This Butterfly Has Completely Transparent Wings That Look Like Glass

The butterfly species are full of vibrant colors. There’s the monarch butterfly with bright orange wings or the blue morpho butterfly found in tropical rainforests. But the glasswing butterfly doesn’t stand out because of its colors; it stands out because of the lack of them. Its wings are almost completely transparent to help them hide from predators in plain sight.


The Science Behind the Glasswing Butterfly

A team of researchers set out to learn the nature behind the see-through wings. While transparency is found in nature, it’s more common among marine creatures, not butterflies. “It’s an interesting biological question because there just aren’t that many transparent organisms on land,” said study lead author Aaron Pomerantz, a biologist at the University of California, Berkeley. “So we asked the question, what is the actual developmental basis of how they create their transparent wings?”

The team analyzed these well-named wings under a microscope to better understand the biology at work. In each transparent wing membrane, there are anti-reflective scales. Of all of the unique forms of camouflage found in nature, half-invisibility takes the crown. But animals with this transparent quality have to ensure their bodies reflect or scatter light as little as possible.


Pomerantz became intrigued with the glasswing butterfly while researching in Peru, where he saw them in action. “They were really interesting and mysterious,” he says, “like these little, invisible jets that glide around in the rainforest.” [1]

The research team for this study includes co-author MBL Director Nipam Patel. The study was inspired by a class Patel taught at the MBL’s Embryology course. He brought his collection of transparent butterflies and moths for the students to examine. “A group of students took that on by imaging the wings with various microscopes,” Patel explained. “And they realized that pretty much any way you could think to make the wing transparent, some butterfly or moth had figured out how to do it. That’s what got us looking in more detail at the development of transparency.

How do the Wings Look Transparent?

With the microscopes, Pomerantz and his colleagues examined the black rims of the wings. They were packed with flat scales that resembled scales. However, the transparent part of the wing had scales shaped like bristles set far apart from each other. These scales are important even though they prevent total transparency. The water-repellent properties of the scales prevent the wings from sticking together when caught in the train. 


The waxy texture of the wings’ membrane also reduces the amount of light able to reflect off the transparent sections. If the membrane surface was flat, it would bring more light reflection, ruining the transparent effect. The researchers discovered that these sections of the wings naturally reflect on 2% of light. But when they took the waxy layer off the membrane, the wings reflected 2.5 times more light than usual.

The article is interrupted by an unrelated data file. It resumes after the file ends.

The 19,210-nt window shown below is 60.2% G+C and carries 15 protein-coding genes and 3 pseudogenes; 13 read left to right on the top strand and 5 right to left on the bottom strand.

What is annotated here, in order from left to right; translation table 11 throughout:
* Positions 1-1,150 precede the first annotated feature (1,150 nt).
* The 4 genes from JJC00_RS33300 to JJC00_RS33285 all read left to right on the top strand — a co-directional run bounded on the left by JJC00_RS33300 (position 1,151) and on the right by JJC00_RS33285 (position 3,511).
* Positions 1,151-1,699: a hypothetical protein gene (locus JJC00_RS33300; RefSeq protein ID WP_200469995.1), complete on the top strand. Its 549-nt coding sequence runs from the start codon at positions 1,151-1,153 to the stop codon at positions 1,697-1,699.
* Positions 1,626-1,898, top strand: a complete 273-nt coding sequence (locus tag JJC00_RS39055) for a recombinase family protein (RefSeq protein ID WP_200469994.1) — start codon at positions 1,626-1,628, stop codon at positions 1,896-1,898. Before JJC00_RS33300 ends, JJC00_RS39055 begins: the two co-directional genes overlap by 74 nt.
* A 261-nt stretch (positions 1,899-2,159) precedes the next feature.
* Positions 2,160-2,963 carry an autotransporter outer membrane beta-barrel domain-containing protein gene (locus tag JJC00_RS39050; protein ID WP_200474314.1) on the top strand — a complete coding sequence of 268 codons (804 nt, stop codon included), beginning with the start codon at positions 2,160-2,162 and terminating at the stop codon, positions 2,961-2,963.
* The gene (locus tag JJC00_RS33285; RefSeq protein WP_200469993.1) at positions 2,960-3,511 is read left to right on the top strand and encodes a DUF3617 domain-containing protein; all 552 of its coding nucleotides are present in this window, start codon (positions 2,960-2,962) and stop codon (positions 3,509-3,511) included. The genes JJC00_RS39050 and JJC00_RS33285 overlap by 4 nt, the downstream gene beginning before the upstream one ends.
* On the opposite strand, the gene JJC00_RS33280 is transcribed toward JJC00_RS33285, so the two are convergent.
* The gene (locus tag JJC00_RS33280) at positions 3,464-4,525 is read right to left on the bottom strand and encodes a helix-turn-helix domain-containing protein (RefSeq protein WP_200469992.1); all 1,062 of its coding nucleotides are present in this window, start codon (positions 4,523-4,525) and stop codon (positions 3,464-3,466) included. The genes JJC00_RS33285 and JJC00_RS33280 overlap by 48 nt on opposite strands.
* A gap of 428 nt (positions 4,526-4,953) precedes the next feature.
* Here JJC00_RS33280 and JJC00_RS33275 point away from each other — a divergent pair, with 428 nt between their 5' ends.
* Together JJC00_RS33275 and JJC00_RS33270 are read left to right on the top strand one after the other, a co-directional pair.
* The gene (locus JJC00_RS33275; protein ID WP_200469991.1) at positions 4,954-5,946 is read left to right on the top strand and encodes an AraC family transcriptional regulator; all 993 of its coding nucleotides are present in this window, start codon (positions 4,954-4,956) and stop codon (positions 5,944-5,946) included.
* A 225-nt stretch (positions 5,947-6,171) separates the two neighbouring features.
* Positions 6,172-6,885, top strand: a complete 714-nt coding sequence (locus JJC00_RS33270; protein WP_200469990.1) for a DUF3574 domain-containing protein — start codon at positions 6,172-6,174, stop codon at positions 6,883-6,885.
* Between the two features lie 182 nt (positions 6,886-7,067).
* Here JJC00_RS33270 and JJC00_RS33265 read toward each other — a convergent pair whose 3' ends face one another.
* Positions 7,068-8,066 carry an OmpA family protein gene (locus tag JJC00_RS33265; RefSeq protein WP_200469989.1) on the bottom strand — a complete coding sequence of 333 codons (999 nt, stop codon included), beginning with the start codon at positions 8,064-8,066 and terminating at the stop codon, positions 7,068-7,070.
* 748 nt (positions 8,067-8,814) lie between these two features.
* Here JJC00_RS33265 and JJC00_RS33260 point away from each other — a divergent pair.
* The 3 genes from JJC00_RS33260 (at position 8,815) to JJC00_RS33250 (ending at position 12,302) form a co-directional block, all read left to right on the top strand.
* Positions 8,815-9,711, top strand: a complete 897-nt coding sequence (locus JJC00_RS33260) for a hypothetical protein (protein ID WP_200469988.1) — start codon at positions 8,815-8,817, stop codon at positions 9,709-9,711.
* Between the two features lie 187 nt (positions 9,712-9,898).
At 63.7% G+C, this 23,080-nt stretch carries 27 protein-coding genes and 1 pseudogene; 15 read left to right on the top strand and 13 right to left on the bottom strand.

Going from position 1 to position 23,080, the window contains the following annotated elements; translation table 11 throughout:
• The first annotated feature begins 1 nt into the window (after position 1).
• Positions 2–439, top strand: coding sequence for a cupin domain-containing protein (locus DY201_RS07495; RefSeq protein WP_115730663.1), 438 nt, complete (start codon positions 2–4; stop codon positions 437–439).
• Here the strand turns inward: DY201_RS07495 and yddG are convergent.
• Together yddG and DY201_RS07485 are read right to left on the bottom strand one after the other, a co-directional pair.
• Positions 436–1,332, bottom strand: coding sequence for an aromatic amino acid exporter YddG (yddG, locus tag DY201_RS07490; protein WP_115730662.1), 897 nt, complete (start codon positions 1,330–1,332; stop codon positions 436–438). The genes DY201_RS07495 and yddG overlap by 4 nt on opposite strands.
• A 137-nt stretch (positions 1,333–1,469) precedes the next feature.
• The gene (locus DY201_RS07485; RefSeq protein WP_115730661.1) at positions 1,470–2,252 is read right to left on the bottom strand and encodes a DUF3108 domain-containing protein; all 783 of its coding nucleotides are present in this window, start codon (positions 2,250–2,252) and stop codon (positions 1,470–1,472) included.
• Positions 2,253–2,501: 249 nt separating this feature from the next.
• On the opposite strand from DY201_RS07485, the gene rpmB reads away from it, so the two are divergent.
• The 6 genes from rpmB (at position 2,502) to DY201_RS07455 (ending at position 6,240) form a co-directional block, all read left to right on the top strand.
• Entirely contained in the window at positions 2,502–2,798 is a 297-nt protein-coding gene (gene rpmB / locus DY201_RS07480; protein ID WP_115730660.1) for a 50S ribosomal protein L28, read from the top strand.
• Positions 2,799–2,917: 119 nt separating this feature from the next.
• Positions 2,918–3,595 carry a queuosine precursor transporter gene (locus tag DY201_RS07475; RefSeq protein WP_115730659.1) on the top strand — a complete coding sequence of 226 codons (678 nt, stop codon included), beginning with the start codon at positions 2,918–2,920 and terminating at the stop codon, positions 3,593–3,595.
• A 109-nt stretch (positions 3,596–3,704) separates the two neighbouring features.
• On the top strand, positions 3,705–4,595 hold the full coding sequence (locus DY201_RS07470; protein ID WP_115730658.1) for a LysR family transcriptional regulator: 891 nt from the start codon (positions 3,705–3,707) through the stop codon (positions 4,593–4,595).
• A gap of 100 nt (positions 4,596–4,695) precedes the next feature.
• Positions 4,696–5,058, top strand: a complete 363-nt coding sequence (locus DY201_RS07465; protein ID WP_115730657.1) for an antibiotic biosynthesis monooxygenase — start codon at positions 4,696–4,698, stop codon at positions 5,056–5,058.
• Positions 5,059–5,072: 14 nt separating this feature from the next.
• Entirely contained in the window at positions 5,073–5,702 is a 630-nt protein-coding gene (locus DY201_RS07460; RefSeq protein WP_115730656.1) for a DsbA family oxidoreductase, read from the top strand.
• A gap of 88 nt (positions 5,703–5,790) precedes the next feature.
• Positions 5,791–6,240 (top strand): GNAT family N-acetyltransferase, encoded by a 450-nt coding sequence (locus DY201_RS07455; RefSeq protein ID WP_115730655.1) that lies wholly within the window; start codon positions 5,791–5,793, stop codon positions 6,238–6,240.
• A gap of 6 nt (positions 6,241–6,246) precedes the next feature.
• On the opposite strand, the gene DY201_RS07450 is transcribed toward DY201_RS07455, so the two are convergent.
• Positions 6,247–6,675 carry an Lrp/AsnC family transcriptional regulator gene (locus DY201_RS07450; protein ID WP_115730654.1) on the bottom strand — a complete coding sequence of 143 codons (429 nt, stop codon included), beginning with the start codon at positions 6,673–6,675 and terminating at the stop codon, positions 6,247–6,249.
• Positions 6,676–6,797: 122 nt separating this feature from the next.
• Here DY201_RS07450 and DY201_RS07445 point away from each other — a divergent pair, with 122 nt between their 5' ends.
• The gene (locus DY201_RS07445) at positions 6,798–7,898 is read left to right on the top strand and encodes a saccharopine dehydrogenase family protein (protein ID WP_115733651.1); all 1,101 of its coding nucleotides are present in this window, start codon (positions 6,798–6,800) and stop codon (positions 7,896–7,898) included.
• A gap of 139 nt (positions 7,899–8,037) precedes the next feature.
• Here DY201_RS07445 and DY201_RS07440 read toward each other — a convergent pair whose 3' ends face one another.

Even among the other opaque creatures, the glasswing butterfly’s wings stand apart because of their few scales and their unique bristle-like shapes, which allows sunlight to stream through the wings instead of reflecting off of it. “As humans, we think we’re so brilliant because we figured out how to put anti-glare coating on glass, but butterflies basically figured that out tens of millions of years ago,” Patel said. Their research could inspire advances in anti-reflective coatings for devices like camera lenses and solar panels. [2]

Facts about the Greta oto

As a species, glasswing butterflies, or Greta oto, are commonly found in rainforests in Central and South America. They live only about six to 12 weeks. Their diet is primarily nectar from various flower species but they also eat flowers and bird droppings. They might look delicate but they can carry up to 40 times their body weight. [3] In fact, the male butterflies eat nectar and tissue of poisonous plants then pass the toxin to the females during mating. These poisons make these creatures and their eggs unpalatable. An unsuspecting predator will need only one unpleasant bite to learn never to mess with these butterflies again. As a result, many glasswing butterfly species evolved to resemble each other, giving them safety in numbers as predators learn to avoid them.


While the species living in the Amazon rainforest are largely undisturbed, the glasswing butterflies in the tropical Andes Mountains risk losing their habitat because of land conversion for agriculture. In a 2021 study, researchers observe and map the species habitats with plans for proper conservation for threatened areas. “With more accurate maps of butterfly distributions, we can identify species and communities that currently lack protection, to more effectively focus limited resources where they are most needed,” said Keith Willmott, curator and director of the Florida Museum of Natural History’s McGuire Center for Lepidoptera and Biodiversity. [4]


  1. “New images clarify how glasswing butterflies make their wings transparent.Science News. Maria Temming. June 21, 2021
  2. “The glasswing butterfly has a unique type of Chrissy Sexton. November 6, 2021
  3. “Glasswing (Greta oto).” Butterfly Identification
  4. “Map of transparent butterflies highlights biodiversity hotspot in the Andes Mountains.” Science Daily. Florida Museum of Natural History. December 16, 2021